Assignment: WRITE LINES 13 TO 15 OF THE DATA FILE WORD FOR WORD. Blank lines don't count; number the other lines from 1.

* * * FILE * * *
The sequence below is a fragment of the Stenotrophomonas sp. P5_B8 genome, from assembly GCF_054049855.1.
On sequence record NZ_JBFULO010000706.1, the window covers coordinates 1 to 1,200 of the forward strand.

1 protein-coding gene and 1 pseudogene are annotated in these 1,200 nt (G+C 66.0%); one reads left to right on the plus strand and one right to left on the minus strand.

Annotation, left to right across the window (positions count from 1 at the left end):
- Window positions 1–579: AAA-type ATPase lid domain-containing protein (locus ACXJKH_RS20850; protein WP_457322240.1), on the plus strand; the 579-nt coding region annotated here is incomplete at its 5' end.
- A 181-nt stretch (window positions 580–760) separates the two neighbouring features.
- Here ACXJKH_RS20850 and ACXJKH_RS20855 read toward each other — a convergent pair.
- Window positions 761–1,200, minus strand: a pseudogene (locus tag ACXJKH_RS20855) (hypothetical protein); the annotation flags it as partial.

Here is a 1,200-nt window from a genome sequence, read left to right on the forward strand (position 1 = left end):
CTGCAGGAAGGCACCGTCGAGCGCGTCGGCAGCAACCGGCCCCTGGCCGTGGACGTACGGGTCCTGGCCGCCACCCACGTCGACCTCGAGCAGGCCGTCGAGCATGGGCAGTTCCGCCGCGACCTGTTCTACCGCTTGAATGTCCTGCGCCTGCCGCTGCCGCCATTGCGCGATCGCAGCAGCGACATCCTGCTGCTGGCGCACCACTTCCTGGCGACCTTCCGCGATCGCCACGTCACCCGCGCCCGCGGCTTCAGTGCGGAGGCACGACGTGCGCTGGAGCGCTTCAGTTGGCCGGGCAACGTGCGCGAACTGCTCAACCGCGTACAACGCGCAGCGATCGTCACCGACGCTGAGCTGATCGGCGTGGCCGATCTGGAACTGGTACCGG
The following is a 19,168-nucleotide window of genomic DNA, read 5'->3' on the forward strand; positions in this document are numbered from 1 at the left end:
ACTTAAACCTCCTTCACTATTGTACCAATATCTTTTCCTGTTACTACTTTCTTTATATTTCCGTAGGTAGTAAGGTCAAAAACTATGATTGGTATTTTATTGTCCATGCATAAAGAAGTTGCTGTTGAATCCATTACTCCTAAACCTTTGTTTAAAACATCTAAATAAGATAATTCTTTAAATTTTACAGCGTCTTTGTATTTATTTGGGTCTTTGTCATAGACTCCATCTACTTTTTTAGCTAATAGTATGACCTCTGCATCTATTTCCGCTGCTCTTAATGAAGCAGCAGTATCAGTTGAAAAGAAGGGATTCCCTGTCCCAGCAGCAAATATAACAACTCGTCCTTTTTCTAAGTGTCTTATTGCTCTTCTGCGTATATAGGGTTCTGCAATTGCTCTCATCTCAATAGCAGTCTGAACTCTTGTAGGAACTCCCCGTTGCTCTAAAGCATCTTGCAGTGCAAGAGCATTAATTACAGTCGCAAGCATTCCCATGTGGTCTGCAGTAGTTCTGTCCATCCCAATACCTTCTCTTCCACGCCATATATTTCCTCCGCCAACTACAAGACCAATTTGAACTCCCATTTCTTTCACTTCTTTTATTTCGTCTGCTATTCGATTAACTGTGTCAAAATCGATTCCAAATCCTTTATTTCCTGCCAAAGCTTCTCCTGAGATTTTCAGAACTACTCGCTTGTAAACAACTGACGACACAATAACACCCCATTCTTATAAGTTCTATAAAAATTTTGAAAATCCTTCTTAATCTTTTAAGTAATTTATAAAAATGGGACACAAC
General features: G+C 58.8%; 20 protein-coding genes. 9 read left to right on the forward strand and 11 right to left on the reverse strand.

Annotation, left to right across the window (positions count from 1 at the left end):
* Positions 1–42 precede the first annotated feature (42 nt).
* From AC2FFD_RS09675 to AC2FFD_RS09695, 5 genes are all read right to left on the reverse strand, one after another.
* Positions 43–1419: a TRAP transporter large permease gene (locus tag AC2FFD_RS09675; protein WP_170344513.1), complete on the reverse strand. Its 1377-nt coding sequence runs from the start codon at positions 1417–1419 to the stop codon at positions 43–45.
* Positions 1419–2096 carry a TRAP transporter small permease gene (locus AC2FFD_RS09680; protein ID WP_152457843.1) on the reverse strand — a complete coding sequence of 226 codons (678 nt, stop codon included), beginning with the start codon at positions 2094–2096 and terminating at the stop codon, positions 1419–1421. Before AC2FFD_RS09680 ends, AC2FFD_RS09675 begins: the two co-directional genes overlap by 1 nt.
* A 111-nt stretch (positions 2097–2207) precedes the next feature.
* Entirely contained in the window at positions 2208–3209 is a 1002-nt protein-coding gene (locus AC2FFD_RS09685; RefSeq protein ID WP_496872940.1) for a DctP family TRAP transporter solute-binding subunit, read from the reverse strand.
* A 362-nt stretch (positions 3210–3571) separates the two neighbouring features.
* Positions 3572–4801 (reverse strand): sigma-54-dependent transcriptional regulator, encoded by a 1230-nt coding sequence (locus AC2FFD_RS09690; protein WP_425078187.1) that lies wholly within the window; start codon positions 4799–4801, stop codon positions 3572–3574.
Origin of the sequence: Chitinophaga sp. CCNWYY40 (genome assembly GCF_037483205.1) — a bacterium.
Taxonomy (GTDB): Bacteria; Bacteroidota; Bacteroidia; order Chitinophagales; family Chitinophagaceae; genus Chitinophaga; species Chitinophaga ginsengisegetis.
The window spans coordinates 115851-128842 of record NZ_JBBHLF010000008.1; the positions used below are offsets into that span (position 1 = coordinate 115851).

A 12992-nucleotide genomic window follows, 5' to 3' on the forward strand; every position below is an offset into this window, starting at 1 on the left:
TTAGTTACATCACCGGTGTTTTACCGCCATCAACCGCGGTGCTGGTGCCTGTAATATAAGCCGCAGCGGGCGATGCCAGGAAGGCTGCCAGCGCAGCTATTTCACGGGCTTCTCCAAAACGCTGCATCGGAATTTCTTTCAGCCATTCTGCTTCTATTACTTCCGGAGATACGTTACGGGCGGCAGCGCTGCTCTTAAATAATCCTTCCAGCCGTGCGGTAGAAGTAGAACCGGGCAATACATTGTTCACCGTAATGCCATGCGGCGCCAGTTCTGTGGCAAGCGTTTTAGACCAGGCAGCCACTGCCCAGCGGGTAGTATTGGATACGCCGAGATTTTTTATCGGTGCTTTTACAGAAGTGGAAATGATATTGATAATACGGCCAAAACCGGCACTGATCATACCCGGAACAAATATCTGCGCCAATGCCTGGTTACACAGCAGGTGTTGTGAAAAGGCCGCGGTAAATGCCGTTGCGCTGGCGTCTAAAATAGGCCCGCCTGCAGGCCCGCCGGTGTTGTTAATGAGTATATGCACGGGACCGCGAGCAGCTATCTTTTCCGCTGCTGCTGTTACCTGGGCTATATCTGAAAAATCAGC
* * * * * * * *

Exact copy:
General features: G+C 58.8%; 20 protein-coding genes. 9 read left to right on the forward strand and 11 right to left on the reverse strand.

Annotation, left to right across the window (positions count from 1 at the left end):
* Positions 1–42 precede the first annotated feature (42 nt).